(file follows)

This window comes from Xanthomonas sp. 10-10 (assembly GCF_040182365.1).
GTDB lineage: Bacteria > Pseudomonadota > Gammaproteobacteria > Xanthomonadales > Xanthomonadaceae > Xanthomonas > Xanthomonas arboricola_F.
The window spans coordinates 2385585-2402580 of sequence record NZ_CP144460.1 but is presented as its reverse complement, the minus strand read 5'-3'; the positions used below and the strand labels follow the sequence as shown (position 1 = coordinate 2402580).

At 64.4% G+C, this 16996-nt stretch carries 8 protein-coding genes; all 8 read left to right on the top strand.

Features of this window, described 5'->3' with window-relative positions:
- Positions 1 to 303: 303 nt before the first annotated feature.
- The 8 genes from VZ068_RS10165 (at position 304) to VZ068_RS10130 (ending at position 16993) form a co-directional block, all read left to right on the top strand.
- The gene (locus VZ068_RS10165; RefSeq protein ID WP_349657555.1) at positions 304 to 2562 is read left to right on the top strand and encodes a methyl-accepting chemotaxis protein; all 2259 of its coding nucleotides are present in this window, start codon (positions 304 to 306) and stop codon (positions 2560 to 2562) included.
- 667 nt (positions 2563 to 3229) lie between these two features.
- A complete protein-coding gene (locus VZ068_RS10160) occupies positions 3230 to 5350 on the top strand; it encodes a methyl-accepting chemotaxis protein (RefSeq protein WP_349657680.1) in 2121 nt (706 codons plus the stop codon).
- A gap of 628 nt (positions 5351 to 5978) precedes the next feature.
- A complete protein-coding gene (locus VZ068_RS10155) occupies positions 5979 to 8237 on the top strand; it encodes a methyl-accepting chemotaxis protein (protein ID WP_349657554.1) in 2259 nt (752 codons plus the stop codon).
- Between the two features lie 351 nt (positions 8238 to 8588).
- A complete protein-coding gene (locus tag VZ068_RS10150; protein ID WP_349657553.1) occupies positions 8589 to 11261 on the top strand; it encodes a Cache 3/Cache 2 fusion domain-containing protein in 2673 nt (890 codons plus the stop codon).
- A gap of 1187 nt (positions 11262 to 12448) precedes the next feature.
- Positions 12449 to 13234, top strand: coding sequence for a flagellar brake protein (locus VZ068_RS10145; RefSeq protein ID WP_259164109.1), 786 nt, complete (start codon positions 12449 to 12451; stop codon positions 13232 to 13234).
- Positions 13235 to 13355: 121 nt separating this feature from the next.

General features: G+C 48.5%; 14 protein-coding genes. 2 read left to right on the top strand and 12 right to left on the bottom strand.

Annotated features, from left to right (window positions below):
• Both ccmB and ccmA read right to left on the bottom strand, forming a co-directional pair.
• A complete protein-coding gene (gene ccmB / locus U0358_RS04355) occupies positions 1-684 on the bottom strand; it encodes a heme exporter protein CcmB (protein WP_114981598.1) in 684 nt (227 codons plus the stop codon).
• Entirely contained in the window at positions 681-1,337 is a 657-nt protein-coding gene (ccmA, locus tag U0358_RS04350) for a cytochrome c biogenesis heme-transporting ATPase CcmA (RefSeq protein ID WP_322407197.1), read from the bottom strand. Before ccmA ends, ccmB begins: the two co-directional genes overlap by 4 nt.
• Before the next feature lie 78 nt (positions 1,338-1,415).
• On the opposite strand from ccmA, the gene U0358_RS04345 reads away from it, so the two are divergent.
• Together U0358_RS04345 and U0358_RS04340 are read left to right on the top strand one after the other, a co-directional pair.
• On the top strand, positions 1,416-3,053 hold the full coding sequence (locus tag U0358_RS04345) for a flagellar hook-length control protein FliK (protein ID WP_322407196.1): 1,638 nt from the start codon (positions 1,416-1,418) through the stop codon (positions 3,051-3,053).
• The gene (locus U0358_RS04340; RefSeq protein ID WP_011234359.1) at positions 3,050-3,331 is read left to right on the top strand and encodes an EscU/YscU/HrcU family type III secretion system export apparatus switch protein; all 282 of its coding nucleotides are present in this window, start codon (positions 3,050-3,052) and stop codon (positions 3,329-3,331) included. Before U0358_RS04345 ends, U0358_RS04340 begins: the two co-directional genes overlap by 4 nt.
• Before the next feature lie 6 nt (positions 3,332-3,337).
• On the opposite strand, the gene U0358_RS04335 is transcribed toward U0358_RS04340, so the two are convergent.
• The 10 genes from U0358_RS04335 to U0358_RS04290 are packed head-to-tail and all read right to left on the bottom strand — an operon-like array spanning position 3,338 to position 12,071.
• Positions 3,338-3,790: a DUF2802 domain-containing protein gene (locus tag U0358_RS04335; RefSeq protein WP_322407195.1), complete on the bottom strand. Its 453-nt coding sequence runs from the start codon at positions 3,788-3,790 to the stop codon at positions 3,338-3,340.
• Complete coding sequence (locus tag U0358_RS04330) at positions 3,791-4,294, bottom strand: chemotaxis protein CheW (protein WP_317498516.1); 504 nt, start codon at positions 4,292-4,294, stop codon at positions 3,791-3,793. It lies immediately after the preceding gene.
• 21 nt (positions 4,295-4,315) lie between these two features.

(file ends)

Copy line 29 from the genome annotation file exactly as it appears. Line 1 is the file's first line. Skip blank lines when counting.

• On the opposite strand, the gene U0358_RS04335 is transcribed toward U0358_RS04340, so the two are convergent.